Dave Montgomery, MD, cardiologist, Piedmont Heart Institute.
Use the FAST test to check for the most common symptoms of a stroke in yourself or someone else.
Face: Smile and see if one side of the face droops.
Arms: Raise both arms. Does one arm drop down?
Speech: Say a short phrase and check for slurred or strange speech.
Time: If the answer to any of these is yes, call 911 right away and write down the time when symptoms started.
Minutes matter in treating stroke. Calling a doctor or driving to the hospital yourself wastes time. Ambulance workers can judge your situation sooner, and that boosts your chance of getting the treatment you need as soon as possible.
Depending on the type of stroke, doctors may give you aspirin or powerful clot-busting drugs. The treatment works best when you get this medication within 3 hours of when your symptoms started. If your stroke was caused by a burst blood vessel, doctors will try to stop the bleeding as soon as possible.
Sometimes a stroke happens gradually, but you're likely to have one or more sudden symptoms like these:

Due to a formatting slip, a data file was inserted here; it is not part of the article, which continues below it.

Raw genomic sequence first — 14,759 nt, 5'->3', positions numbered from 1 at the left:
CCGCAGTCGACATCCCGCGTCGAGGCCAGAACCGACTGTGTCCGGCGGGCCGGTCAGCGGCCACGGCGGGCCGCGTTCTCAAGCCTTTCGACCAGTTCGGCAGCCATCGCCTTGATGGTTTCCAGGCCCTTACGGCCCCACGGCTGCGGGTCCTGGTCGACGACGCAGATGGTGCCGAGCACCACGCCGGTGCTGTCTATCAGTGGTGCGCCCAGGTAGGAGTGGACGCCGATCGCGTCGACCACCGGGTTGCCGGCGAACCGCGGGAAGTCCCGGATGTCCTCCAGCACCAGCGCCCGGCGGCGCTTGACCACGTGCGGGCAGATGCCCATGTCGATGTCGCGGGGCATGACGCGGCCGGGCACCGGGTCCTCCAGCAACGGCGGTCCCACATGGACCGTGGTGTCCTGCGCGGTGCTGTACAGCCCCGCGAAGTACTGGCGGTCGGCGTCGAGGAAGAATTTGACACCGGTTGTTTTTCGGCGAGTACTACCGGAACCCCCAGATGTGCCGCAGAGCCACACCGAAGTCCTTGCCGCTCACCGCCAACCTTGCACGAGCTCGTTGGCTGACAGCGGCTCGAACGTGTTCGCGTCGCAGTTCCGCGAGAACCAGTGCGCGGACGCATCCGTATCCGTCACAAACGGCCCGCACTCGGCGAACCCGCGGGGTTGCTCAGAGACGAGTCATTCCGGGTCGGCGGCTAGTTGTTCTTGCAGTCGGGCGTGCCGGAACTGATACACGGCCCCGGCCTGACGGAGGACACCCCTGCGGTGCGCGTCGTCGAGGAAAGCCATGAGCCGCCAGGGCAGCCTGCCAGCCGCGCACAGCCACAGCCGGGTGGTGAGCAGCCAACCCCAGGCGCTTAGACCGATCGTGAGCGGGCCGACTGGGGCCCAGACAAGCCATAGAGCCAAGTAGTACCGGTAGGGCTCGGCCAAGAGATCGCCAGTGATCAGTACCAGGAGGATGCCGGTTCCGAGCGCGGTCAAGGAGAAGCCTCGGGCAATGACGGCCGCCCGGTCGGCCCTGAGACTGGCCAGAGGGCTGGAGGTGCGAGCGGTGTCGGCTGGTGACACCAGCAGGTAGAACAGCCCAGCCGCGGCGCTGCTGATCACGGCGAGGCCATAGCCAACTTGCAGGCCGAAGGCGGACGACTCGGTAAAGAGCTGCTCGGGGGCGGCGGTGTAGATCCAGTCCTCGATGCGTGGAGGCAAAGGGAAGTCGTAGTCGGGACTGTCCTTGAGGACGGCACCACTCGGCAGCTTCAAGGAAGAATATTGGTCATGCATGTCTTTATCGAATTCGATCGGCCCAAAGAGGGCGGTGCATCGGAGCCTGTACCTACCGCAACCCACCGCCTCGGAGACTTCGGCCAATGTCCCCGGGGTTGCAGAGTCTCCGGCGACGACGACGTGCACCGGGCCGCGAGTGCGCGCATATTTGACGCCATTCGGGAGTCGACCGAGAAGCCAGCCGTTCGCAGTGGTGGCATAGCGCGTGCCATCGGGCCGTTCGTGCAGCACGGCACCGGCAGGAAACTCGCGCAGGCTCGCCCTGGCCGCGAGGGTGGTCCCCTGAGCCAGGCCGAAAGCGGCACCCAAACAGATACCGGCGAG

- Numbness or weakness in your face, arm, or leg, especially on one side
- Confusion or trouble understanding other people
- Difficulty speaking
- Trouble seeing with one or both eyes
- Problems walking or staying balanced or coordinated
- Severe headache that comes on for no reason
If you have these symptoms, call 911 even if you're not sure you're having a stroke.
Each year, some 800,000 people in the U.S. have a stroke. They can happen to anyone at any time. Planning for an emergency can make a big difference.
- Learn the warning signs of a stroke and let your family and friends know, too.
- If you have any medical conditions, wear a medical bracelet or other identification that lists them, your allergies, and any medication you take.
- Teach your children the FAST test, plus how to call 911, give your address, and describe what's happening.